business goals

3 Big Investments We’re Doubling-Down On in 2019

January is a good month to take stock—or so my Marie Kondo-loving friends tell me. It really is a great time in the business cycle to think back over the past year, to consider what worked and what could have gone better, and to make business goals for the year ahead.

Here at Audacia Strategies, I’m feeling so much clarity around what types of organizations we serve and where we can add the most value for our clients. Now we can focus on thinking strategically about how to double-down on our biggest investments and accomplishments to bring even more value for our clients going forward.

Here’s a small window into our business goals for the coming year:

The Big 3 for Audacia in 2018

1. We became certified as a women-owned enterprise (WBE): It took the better part of the year to get the paperwork completed, filed, and to receive our certifications (one of our major 2018 business goals). But we are now officially a Woman-Owned Small Business or WOSB (in the eyes of the Federal Government). We are also nationally certified by the Women’s Business Enterprise National Council (WBENC) and received our CBE certification in D.C. We’ll receive additional state-level certifications soon.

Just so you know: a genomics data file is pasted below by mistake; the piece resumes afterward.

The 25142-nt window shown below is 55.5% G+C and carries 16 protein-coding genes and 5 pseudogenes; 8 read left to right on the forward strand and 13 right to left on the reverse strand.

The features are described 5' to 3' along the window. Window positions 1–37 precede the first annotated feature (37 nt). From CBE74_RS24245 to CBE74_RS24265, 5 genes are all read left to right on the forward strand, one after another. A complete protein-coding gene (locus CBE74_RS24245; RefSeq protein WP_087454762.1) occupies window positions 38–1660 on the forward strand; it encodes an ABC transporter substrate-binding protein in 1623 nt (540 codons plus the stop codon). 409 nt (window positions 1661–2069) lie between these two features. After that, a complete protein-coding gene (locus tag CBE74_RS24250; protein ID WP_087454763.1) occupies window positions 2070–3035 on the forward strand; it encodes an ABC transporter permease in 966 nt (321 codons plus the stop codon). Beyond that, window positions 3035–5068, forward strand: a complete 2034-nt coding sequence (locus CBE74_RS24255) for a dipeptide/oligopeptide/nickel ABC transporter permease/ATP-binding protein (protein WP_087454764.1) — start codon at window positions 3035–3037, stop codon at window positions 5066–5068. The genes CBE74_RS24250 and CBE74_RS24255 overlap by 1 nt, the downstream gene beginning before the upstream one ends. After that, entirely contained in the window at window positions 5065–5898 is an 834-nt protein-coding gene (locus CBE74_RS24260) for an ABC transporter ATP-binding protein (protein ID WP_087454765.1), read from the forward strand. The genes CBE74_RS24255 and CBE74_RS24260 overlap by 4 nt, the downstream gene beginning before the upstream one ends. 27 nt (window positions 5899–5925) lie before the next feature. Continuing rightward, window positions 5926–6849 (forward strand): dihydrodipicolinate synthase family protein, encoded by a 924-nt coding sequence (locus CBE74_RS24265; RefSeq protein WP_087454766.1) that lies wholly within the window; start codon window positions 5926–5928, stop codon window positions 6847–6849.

Big InvestmentsThese certifications position Audacia to better support clients’ supplier diversity objectives, engage directly with federal, state, and local government initiatives, and support larger-scale projects with diverse financing requirements. Being woman-owned certified also gives us the opportunity to reach a broader audience. We are proud to participate in programs that support and encourage women to own businesses in industries where women have been historically underrepresented.